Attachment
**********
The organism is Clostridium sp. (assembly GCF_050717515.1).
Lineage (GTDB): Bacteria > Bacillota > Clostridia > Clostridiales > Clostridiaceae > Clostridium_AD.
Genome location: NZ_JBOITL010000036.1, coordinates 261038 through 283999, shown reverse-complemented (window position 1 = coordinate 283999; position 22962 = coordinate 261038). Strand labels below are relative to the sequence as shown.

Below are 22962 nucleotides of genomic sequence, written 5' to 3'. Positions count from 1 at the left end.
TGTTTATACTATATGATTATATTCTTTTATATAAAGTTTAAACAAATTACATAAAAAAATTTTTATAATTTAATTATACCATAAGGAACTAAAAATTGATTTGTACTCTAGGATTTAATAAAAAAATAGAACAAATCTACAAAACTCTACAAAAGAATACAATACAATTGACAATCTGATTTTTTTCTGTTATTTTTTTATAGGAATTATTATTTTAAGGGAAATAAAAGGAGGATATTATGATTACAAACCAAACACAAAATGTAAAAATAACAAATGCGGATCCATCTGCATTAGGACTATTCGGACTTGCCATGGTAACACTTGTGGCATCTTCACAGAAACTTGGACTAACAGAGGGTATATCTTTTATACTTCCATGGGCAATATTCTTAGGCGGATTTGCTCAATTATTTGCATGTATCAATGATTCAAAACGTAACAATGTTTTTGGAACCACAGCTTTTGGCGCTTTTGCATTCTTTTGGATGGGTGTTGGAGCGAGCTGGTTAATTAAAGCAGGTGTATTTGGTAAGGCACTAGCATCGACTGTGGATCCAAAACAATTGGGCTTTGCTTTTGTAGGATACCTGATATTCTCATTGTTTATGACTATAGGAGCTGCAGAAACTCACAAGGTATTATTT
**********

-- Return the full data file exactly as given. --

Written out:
The organism is Clostridium sp. (assembly GCF_050717515.1).
Lineage (GTDB): Bacteria > Bacillota > Clostridia > Clostridiales > Clostridiaceae > Clostridium_AD.
Genome location: NZ_JBOITL010000036.1, coordinates 261038 through 283999, shown reverse-complemented (window position 1 = coordinate 283999; position 22962 = coordinate 261038). Strand labels below are relative to the sequence as shown.

Below are 22962 nucleotides of genomic sequence, written 5' to 3'. Positions count from 1 at the left end.
TGTTTATACTATATGATTATATTCTTTTATATAAAGTTTAAACAAATTACATAAAAAAATTTTTATAATTTAATTATACCATAAGGAACTAAAAATTGATTTGTACTCTAGGATTTAATAAAAAAATAGAACAAATCTACAAAACTCTACAAAAGAATACAATACAATTGACAATCTGATTTTTTTCTGTTATTTTTTTATAGGAATTATTATTTTAAGGGAAATAAAAGGAGGATATTATGATTACAAACCAAACACAAAATGTAAAAATAACAAATGCGGATCCATCTGCATTAGGACTATTCGGACTTGCCATGGTAACACTTGTGGCATCTTCACAGAAACTTGGACTAACAGAGGGTATATCTTTTATACTTCCATGGGCAATATTCTTAGGCGGATTTGCTCAATTATTTGCATGTATCAATGATTCAAAACGTAACAATGTTTTTGGAACCACAGCTTTTGGCGCTTTTGCATTCTTTTGGATGGGTGTTGGAGCGAGCTGGTTAATTAAAGCAGGTGTATTTGGTAAGGCACTAGCATCGACTGTGGATCCAAAACAATTGGGCTTTGCTTTTGTAGGATACCTGATATTCTCATTGTTTATGACTATAGGAGCTGCAGAAACTCACAAGGTATTATTT